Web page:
Under threat from new online social networks such as Instagram and mobile app, Path, Facebook is said to be losing millions of users in the biggest markets. Independent research data suggests that Facebook's expansion in the U.S., U.K., and other major European countries has already peaked.
According to analysis firm SocialBakers, the world's largest social network saw a 4% decline in its U.S. users last month, translating to 6 million visitors lost. U.K. Facebook users, on the other hand, declined by 4.5% last month, or 1.4 million users. Overall, Facebook lost almost 9 million monthly U.S. visitors and 2 million monthly U.K. visitors in the last six months. The decline in visitors is also apparent in Canada, France, Spain, Germany, and Japan, analysts added.
Users seem be to logging on new services and social networks instead. Photo sharing site Instagram gained 30 million users in 18 months previous to its acquisition by Facebook, and Path is reportedly winning 1 million users per week. The mobile phone-based social network has a reported 9 million users.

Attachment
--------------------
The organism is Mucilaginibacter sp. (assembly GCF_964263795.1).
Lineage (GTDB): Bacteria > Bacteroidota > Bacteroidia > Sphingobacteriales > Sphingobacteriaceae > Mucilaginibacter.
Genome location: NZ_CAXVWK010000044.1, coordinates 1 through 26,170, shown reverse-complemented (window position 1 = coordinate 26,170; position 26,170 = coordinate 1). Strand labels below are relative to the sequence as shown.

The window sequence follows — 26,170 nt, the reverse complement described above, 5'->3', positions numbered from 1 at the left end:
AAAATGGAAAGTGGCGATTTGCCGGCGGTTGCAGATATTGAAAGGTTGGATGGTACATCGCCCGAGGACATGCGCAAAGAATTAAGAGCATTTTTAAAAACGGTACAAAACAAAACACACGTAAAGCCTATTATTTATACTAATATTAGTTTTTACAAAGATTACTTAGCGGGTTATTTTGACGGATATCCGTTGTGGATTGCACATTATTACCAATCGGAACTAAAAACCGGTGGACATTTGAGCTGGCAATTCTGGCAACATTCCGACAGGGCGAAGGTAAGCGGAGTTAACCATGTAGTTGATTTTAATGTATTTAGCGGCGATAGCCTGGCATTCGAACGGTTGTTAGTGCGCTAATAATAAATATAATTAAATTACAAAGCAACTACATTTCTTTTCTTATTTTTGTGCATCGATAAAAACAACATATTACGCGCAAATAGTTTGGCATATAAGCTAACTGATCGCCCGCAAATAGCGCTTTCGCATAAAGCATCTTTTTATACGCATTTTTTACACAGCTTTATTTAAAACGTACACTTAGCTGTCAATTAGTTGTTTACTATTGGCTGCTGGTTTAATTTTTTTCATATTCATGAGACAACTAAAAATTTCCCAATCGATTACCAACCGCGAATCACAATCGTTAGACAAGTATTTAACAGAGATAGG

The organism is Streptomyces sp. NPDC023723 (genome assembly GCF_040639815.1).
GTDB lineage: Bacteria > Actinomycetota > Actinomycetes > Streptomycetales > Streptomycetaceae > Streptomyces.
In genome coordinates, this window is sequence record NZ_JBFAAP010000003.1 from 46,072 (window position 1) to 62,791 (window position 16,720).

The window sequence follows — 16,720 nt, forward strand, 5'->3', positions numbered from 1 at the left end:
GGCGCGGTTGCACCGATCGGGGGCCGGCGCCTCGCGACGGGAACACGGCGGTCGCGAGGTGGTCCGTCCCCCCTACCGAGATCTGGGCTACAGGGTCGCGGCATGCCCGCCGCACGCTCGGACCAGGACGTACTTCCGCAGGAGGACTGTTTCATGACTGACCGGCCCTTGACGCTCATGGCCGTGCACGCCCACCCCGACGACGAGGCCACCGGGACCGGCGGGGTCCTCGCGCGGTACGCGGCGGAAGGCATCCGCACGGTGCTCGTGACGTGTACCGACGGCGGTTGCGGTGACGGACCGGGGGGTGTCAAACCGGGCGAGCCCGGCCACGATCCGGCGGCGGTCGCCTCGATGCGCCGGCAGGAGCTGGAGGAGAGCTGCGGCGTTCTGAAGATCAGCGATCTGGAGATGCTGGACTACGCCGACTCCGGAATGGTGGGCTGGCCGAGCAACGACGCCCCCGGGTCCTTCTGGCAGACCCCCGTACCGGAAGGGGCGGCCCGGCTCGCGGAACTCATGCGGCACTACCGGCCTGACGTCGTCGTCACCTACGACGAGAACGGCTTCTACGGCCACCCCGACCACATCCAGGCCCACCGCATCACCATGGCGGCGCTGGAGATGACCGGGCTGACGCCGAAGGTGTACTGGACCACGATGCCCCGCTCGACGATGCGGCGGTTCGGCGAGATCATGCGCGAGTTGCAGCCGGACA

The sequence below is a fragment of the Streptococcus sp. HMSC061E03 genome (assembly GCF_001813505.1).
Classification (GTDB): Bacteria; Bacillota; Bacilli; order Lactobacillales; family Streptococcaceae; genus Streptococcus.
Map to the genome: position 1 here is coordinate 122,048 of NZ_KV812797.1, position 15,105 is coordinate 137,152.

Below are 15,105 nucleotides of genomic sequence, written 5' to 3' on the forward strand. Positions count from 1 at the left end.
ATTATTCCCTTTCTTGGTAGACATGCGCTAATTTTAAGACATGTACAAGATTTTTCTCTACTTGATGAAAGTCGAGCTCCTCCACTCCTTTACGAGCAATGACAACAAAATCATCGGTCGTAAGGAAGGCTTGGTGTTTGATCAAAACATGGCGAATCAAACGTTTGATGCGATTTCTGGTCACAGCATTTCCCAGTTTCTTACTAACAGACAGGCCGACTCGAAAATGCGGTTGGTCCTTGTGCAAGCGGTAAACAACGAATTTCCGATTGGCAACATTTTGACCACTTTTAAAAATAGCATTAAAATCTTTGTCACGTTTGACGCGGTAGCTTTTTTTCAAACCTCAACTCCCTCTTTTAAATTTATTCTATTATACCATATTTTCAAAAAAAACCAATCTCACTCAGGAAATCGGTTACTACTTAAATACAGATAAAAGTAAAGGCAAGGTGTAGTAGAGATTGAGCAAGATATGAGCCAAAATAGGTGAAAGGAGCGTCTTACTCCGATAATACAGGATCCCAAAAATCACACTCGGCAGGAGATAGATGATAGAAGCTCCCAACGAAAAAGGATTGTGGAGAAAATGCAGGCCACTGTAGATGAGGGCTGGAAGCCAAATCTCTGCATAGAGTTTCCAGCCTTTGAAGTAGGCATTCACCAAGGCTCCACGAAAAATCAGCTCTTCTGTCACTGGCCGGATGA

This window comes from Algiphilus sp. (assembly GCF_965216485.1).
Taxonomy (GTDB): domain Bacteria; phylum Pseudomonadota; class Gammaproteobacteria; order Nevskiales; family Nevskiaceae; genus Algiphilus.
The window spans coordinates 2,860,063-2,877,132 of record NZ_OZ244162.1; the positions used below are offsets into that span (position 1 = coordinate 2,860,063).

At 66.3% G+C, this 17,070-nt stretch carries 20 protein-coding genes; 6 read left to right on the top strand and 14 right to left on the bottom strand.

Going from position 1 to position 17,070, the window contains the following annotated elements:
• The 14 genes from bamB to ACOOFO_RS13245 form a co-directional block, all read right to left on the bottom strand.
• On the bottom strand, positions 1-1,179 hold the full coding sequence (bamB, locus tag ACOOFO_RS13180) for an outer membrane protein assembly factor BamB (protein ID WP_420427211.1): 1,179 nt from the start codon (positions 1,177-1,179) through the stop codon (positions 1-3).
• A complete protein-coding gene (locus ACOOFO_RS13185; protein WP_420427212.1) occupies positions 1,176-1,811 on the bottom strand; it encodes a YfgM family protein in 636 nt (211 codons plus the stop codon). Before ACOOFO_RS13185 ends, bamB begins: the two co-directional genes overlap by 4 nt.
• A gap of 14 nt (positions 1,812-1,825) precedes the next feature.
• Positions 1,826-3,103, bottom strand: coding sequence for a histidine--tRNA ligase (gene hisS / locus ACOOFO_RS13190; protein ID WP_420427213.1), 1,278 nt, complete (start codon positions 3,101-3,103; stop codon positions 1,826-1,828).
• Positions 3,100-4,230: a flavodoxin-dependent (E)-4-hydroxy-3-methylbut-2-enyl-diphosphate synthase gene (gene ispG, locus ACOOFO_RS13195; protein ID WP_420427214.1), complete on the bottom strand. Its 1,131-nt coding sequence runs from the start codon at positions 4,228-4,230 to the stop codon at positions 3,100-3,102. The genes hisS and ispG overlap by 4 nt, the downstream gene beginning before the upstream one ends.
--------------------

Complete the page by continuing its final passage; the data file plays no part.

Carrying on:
Though Facebook continues to grow in South America and India, data trackers report user level decline in developed markets. An algorithm developed by analysts from Jefferies bank suggests that Facebook user levels in the first quarter may have declined from its peak.
Users may also be switching their desktop screen time for smartphones and tablets, something that Facebook itself has warned about. Nevertheless, Facebook is still expected to make up to $1.44 billion in revenue for its March quarter, up from $1.06 billion last year.
In response to falling user levels, Facebook is focusing on expanding its mobile user base and designing smartphone Facebook software, as well as increasing advertising revenues.
Source: The Guardian